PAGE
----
Final (35%): The final exam for the course is scheduled for 2:00pm Friday, May 8. The exam will be cumulative, covering all material in the course. Students will have 2 hours and 45 minutes to complete it.
All homework assignments in this course are to be completed INDIVIDUALLY. Submitting someone else's work as your own, whether it be a classmate's work, something you found in a book, or something you found in someone else's notes, is PLAGARISM and may result in an immediate failing grade for the course and/or expulsion from the computer science program. Therefore, please do not cheat! It is far better to get the problem wrong or not to turn in the assignment at all than to risk these severe penalties!
Students are encouraged to study together. This can include asking one another general questions about the course material (e.g., "How do you catch an exception in OCaml?") but NOT specific questions that reveal answers to homework problems (e.g., "How did you solve question 3?"). In general, if you are looking at or hearing someone else's answers to a homework you have not yet submitted, you are cheating.
The course has no required textbook, but we will make use of several online references:
|Functional Programming with OCaml||Pre-assignment: Download and install OCaml. Compile and execute the Fibonacci example|
|Course Introduction: Functional vs. Imperative programming, Type-safe languages, intro to OCaml
Lecture 1 OCaml Transcript
Lecture 1 Slides
|OCaml: Parametric Polymorphism
Lecture 2 OCaml Transcript
|Assignment 1 due
|Mon 1/19||No Class (Martin Luther King Day)|
|OCaml: List folding, tail recursion, standard libraries, exception-handling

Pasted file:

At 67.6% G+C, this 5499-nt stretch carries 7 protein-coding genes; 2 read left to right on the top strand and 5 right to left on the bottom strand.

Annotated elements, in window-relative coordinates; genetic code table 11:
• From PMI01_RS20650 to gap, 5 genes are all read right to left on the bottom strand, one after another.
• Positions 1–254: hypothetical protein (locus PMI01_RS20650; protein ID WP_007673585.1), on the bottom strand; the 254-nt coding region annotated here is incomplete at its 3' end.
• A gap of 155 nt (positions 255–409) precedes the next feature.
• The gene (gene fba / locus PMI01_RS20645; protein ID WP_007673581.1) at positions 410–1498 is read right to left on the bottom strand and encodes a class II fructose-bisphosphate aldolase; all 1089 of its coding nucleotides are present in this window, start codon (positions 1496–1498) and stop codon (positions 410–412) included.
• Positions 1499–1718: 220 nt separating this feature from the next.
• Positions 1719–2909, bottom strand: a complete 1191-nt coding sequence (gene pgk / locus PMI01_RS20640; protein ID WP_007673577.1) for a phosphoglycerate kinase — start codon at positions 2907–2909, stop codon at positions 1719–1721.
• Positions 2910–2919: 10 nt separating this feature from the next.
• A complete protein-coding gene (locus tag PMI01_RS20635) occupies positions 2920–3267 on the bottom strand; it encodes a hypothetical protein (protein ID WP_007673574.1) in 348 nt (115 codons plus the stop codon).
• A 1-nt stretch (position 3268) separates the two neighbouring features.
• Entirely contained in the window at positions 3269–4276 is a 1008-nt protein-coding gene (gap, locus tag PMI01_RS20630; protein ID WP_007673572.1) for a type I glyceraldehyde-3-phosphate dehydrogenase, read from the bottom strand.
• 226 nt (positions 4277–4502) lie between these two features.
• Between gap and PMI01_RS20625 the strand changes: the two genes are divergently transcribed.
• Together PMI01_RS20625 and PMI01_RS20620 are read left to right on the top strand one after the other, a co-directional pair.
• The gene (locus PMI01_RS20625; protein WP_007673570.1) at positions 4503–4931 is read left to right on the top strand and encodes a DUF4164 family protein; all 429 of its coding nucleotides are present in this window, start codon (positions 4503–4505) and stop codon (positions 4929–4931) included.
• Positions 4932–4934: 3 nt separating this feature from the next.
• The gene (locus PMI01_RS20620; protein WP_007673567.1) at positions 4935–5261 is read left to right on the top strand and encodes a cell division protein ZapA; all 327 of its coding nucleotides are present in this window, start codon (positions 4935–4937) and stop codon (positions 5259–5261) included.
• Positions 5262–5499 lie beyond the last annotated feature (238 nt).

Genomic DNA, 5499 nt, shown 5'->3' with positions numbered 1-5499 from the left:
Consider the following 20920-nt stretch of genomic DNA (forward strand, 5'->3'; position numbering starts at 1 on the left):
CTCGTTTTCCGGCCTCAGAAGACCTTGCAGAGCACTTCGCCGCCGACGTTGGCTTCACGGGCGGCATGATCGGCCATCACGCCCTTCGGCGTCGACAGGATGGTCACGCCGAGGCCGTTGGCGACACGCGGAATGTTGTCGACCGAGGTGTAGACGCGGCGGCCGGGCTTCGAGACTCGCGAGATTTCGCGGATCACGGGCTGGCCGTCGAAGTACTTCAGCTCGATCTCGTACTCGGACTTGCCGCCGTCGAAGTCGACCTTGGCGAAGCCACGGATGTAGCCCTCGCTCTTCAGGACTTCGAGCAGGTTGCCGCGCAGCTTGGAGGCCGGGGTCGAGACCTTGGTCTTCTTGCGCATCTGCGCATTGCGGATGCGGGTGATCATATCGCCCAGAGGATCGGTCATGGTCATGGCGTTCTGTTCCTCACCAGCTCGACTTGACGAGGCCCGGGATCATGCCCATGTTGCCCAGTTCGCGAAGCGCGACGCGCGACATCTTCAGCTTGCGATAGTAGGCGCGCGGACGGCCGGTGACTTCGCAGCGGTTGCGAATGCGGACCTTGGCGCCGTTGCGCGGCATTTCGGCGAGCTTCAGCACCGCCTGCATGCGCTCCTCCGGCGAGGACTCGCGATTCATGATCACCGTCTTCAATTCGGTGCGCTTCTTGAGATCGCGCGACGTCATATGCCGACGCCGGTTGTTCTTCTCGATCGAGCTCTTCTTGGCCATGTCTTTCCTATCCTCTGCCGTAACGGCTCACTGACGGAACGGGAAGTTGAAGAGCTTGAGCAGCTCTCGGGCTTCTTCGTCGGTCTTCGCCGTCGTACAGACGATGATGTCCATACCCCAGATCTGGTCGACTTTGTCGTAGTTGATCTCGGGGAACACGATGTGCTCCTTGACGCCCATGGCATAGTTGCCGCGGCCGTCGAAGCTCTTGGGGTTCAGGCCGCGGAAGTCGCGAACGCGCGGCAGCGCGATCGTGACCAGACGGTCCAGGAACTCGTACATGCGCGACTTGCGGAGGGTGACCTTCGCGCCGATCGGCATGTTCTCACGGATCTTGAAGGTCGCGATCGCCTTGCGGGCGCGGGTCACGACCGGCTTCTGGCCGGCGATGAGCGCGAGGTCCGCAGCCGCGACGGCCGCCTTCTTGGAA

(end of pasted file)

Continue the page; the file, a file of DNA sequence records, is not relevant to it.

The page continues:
Lecture 3 OCaml Transcript
|Large-step Semantics: Intro
(See assignment 2 for lecture notes.)
|Assignment 2 due
|Wed 1/28||Class Canceled due to University Closing|
|Large-step Semantics: Proof techniques
|Assignment 3 due
(See assignment 3, section 3.3 for notes)
|Denotational Semantics: Semantic Domains and Valuation Functions
|Denotational Semantics: Fixed Points|
|Assignment 4 due
|Fixpoints and CPO's
|Equivalence of Operational and Denotational Semantics|
Sample Midterm Exam
|Type Theory: Introduction
(See Assignment 5 for lecture notes.)
|Assignment 5 due
|Mon 3/16||No Class (Spring break)|
|Wed 3/18||No Class (Spring break)|
|Type theory: Progress & Subject Reduction
|Untyped Lambda Calculus
(See Assignment 6 for lecture notes.)
|Assignment 6 due
|Simply Typed Lambda Calculus
|Polymorphic Lambda Calculus: Polymorphic abstraction and polymorphic application|
|Polymorphic Lambda Calculus: Hindley-Milner Type-inference, Type-unification||Assignment 7 due
|Functions: Call-by-Value, Call-by-Reference, Call-by-Name, Call-by-Need|
|Formal Verification of Programs|
|Axiomatic Semantics: Hoare Logic
|Axiomatic Semantics: Loop Invariants, Weakest Precondition, Strongest Postcondition
|Assignment 8 due
|Logic Programming in Prolog|
|Logic Programming: Part I
|Logic Programming: Part II
(see lecture slides from 4/20)
|Assignment 9 due
|Logic Programming: Part III
(see lecture slides from 4/20)
|Final Review (cont.)|